Around 125,000 Bhutanese were directly trained during the 5-year Chiphen Rigpel IT project that ended this week. It is estimated that at least 200,000 Bhutanese were impacted by the project.

Going by the number, it indicates that the project succeeded. Bhutanese from all sections of society, including the monk body, were trained in IT skills. IT laboratories were set up in schools. Teachers were trained to utilise IT as an important education tool.

The overall achievement is indeed impressive. But there are also important questions to be asked. Have the training conducted so far been productive and led the majority of our people to be adequately comfortable with technology?

We know that our top-level executives were the first to be trained under the project. Yet we continue to face layers of bureaucratic red-tape when we deal with the government. We continue to have to deal with stacks of physical forms and documents for certain procedures. Perhaps, that may have more to do with rigid mindsets.

When Chiphen Rigpel was well under progress, some government agencies continued to resist the adoption of Google Apps despite its being pushed by the Prime Minister himself. The Prime Minister’s Office had to take over directly responsibility of the government’s G2C initiative to get it moving. But progress while comparatively faster than before, still moves along slower than it can.

Many of our IT graduates are unemployed today because there is direct disconnect between academia and the industry. We hope that the 168 IT laboratories and the six-year IT curriculum introduced in our schools will partly address this.

But there are other aspects that must complement such developments. Our students are graduating with poor math skills which will only impede any IT skills. There also is a need to address a shortcoming in education that does not encourage a more entrepreneurial drive among graduates.

Just having the infrastructure and training in place will not ensure an IT enabled knowledge-based society. It has to be complemented.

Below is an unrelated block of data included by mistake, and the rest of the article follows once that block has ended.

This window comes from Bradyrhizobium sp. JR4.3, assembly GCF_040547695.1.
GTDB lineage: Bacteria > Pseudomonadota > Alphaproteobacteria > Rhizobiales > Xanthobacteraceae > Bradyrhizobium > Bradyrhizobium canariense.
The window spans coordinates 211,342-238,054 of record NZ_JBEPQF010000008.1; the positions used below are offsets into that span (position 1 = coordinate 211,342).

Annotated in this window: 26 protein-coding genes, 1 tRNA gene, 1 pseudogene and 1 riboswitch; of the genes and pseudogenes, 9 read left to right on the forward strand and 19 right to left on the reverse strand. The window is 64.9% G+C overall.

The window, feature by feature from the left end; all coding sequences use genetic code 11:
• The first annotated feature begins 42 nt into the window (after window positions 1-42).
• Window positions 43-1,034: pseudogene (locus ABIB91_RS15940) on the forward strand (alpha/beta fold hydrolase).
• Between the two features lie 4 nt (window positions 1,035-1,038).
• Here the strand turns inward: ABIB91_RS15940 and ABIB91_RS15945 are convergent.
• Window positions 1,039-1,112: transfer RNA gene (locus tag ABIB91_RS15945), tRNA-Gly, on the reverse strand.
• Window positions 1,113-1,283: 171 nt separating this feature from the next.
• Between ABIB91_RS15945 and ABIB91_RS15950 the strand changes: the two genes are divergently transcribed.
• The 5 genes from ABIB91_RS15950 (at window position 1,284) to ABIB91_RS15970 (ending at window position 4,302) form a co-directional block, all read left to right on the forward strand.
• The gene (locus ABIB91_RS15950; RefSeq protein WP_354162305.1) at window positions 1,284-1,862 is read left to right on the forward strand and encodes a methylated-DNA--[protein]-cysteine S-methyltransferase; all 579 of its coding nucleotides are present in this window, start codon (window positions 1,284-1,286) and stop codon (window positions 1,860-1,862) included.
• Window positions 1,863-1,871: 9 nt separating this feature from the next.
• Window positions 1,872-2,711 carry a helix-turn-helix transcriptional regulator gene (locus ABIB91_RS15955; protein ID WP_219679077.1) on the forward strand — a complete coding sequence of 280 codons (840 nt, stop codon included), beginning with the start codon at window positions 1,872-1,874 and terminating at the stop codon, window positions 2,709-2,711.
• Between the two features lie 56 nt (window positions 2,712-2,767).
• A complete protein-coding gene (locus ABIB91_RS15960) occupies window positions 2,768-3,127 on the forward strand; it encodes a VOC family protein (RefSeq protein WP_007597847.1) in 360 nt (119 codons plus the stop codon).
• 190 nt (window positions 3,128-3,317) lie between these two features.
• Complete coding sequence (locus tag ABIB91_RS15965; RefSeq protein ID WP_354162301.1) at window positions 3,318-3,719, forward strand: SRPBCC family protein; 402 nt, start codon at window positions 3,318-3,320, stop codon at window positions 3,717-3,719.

Otherwise, there is a risk that those who received skills under Chiphen Rigpel may not use those skills productively. Skills may go to waste with people able to use technology only to access and consume information. There is a need for people to be able to filter through the vast amounts of information today, determine what is actually useful and to use it.

Another challenge is to sustain this investment. The computer laboratories will continue to have to be upgraded. Our computer to student ratio will have to be improved beyond 1:43. This will cost us significantly.

The IT curriculum will have to be continuously updated to reflect the rapid developments that take place. We cannot have students learning to use an application or learn a computer language only to find it obsolete once they graduate. They should rather be equipped with the capability to be able to upgrade themselves when required.

We are talking about an IT enabled society yet our internet connectivity is considered poor by consumers, and unaffordable to many.

Chiphen Rigpel may have established the launch pad towards this noble goal. We cannot squander this opportunity by tolerating rigid bureaucratic mindsets unwilling to evolve and adapt, weaknesses in the education sector, or the limitations of our profit driven telecommunications companies.

The time has now come for the government to ensure that everyone keeps up and makes sure this start to an IT-enabled knowledge-based society is used and sustained.